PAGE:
Savoy Declaration

The Savoy Declaration was a declaration and statement of faith prepared in 1658 by a conference of English Congregationalists who met at Savoy Palace, London. Its full title is A Declaration of the Faith and Order owned and practiced in the Congregational Churches in England. The declaration consisted of three parts: a preface, a confession of faith, and a platform of discipline. In matters of doctrine it was primarily a restatement (with some modifications) of the Presbyterian Westminster Confession (1646), but was specifically adapted to suit Congregational polity. The committee responsible for the declaration included Thomas Goodwin, John Owen, Philip Nye, William Bridge, Joseph Caryl and William Greenhill.

With respect to the WCF, the Savoy Declaration altered chapters 25 and 26, deleted chapters 30 and 31, inserted a new chapter 20, "Of the Gospel, and of the Extent of the Grace thereof," and added a platform of Congregational polity in the preface titled "Of the Institution of Churches, and the Order Appointed in them by Jesus Christ." The Savoy Declaration was designed to encourage agreement on important matters between churches; but, true to the nature of Congregational polity, it was not intended to be a legal or corporate instrument, as was the Westminster Confession.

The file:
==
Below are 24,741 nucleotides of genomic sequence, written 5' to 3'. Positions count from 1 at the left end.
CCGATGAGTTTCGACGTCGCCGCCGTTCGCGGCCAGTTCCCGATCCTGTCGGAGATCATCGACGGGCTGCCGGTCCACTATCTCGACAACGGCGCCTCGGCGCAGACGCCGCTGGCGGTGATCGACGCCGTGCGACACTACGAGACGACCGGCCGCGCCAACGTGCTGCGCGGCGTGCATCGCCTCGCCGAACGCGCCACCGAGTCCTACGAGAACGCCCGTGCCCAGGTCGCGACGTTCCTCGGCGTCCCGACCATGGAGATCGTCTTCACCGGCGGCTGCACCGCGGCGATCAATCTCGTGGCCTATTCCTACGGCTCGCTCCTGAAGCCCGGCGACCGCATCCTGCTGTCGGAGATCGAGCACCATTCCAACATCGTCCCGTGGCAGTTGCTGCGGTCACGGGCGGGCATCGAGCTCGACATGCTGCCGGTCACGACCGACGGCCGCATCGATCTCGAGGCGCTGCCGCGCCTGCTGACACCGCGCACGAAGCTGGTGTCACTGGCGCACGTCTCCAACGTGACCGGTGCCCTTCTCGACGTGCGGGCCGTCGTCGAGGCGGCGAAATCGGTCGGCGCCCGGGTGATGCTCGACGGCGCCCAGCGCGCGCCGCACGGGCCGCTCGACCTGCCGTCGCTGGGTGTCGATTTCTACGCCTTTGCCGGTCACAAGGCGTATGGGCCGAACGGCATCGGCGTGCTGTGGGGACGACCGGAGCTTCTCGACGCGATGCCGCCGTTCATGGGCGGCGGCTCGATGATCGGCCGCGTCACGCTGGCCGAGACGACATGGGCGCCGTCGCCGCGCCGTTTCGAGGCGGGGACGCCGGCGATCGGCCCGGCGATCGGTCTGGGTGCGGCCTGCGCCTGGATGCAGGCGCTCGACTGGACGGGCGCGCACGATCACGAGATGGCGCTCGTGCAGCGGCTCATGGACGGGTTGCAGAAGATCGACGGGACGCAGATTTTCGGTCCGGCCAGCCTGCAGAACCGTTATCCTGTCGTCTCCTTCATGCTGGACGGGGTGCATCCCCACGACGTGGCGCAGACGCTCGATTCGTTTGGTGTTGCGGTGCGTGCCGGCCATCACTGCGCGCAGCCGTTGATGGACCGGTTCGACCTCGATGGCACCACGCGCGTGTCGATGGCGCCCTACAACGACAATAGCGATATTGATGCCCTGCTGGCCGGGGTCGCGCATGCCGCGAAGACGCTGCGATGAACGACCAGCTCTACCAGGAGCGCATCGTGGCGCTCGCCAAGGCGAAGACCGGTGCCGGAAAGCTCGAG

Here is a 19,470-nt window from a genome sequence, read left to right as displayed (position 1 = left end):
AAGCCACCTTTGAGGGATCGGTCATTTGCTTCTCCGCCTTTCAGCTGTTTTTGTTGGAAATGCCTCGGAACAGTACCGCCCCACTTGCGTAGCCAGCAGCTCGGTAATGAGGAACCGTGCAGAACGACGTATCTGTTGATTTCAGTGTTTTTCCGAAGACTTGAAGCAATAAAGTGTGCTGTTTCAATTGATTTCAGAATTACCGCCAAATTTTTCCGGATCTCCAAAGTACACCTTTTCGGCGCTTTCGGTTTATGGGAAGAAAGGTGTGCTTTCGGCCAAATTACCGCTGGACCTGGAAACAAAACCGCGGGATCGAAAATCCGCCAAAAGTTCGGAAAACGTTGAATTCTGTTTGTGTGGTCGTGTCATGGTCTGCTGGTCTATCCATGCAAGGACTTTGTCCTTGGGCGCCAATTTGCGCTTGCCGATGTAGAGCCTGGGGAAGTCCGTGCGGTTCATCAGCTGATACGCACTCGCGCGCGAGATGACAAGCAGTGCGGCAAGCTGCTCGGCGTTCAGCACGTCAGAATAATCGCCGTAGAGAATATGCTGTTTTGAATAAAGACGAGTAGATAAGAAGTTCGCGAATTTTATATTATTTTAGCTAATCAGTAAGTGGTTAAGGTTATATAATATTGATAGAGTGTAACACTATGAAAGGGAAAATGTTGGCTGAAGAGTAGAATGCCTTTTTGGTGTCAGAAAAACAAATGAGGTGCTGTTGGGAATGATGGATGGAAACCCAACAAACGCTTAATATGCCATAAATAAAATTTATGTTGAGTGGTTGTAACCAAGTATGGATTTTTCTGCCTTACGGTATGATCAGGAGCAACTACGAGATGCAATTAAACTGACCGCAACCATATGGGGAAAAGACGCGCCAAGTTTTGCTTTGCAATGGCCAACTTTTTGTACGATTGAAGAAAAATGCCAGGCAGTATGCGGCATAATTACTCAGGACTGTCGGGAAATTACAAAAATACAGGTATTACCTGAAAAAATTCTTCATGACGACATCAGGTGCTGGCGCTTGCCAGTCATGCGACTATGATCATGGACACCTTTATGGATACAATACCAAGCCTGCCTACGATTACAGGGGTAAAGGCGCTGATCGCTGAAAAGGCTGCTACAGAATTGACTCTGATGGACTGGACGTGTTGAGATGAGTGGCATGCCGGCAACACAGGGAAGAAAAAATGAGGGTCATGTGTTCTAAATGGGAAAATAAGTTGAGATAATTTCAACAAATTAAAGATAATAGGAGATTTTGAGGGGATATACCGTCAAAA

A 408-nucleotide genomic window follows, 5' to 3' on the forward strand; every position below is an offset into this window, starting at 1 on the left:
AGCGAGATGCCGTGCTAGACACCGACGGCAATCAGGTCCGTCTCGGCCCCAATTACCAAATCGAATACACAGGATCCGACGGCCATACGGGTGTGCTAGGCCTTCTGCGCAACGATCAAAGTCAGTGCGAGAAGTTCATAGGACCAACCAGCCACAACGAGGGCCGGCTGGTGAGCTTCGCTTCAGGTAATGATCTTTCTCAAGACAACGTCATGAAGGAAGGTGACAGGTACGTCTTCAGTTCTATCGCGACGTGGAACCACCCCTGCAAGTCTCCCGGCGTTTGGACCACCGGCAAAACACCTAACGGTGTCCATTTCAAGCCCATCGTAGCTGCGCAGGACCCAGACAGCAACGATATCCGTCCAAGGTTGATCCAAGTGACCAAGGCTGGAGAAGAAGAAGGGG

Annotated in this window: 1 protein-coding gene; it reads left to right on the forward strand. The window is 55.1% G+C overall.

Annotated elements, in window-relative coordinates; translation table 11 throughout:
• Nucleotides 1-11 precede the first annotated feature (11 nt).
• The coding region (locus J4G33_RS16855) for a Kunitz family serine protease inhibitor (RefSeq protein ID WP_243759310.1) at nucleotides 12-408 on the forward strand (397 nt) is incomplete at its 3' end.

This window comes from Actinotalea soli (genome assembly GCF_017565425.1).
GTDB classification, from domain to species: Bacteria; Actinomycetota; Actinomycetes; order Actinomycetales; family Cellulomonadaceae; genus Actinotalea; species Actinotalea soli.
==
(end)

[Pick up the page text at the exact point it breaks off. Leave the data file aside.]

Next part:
The Westminster Confession was adopted by the General Assembly of the Scottish Church in 1647 and ratified by the Scottish parliament in 1649. These acts of the English and Scottish parliaments were then nullified at the restoration of the Anglican episcopacy together with the British monarchy in 1660. After the Revolution of 1688, in which the intolerable Roman Catholic King James II was replaced by William of Orange, the Scottish parliament again ratified the Confession without change in 1690, to which the royal sanction was promptly granted by the new King.

In 1658, just two years before the restoration of the monarchy, about 200 delegates from the Congregational churches of England gathered in the Savoy palace in London to compose a revision of the Confession in which the principles of congregational independence and legal toleration would replace the established Presbyterianism implicit in the Confession's statements touching Church government and discipline.

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